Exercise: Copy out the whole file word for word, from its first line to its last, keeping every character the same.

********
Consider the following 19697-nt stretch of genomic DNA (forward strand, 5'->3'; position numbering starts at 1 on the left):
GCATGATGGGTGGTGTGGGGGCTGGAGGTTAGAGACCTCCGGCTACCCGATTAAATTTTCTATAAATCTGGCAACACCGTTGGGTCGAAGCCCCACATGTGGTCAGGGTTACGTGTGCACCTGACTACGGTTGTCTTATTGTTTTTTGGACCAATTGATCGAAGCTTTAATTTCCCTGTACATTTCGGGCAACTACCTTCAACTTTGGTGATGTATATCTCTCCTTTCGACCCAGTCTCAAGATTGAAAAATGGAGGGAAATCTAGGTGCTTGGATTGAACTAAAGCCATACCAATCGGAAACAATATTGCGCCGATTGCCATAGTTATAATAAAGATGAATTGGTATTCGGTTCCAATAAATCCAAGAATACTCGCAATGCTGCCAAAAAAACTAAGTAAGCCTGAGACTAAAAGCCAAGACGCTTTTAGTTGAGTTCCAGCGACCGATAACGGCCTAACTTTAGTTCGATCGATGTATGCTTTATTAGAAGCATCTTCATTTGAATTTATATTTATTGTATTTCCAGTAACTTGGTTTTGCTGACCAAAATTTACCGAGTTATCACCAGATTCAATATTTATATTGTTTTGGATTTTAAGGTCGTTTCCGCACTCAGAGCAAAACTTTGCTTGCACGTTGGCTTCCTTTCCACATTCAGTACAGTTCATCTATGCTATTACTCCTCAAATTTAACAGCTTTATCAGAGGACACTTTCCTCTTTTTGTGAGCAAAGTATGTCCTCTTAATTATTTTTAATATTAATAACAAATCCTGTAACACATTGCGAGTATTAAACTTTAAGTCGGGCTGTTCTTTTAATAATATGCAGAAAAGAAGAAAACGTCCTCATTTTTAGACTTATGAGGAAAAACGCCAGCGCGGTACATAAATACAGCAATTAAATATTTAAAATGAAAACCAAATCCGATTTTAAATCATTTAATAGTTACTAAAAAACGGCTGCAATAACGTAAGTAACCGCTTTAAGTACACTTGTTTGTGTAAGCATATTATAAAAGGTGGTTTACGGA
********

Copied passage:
Consider the following 19697-nt stretch of genomic DNA (forward strand, 5'->3'; position numbering starts at 1 on the left):
GCATGATGGGTGGTGTGGGGGCTGGAGGTTAGAGACCTCCGGCTACCCGATTAAATTTTCTATAAATCTGGCAACACCGTTGGGTCGAAGCCCCACATGTGGTCAGGGTTACGTGTGCACCTGACTACGGTTGTCTTATTGTTTTTTGGACCAATTGATCGAAGCTTTAATTTCCCTGTACATTTCGGGCAACTACCTTCAACTTTGGTGATGTATATCTCTCCTTTCGACCCAGTCTCAAGATTGAAAAATGGAGGGAAATCTAGGTGCTTGGATTGAACTAAAGCCATACCAATCGGAAACAATATTGCGCCGATTGCCATAGTTATAATAAAGATGAATTGGTATTCGGTTCCAATAAATCCAAGAATACTCGCAATGCTGCCAAAAAAACTAAGTAAGCCTGAGACTAAAAGCCAAGACGCTTTTAGTTGAGTTCCAGCGACCGATAACGGCCTAACTTTAGTTCGATCGATGTATGCTTTATTAGAAGCATCTTCATTTGAATTTATATTTATTGTATTTCCAGTAACTTGGTTTTGCTGACCAAAATTTACCGAGTTATCACCAGATTCAATATTTATATTGTTTTGGATTTTAAGGTCGTTTCCGCACTCAGAGCAAAACTTTGCTTGCACGTTGGCTTCCTTTCCACATTCAGTACAGTTCATCTATGCTATTACTCCTCAAATTTAACAGCTTTATCAGAGGACACTTTCCTCTTTTTGTGAGCAAAGTATGTCCTCTTAATTATTTTTAATATTAATAACAAATCCTGTAACACATTGCGAGTATTAAACTTTAAGTCGGGCTGTTCTTTTAATAATATGCAGAAAAGAAGAAAACGTCCTCATTTTTAGACTTATGAGGAAAAACGCCAGCGCGGTACATAAATACAGCAATTAAATATTTAAAATGAAAACCAAATCCGATTTTAAATCATTTAATAGTTACTAAAAAACGGCTGCAATAACGTAAGTAACCGCTTTAAGTACACTTGTTTGTGTAAGCATATTATAAAAGGTGGTTTACGGA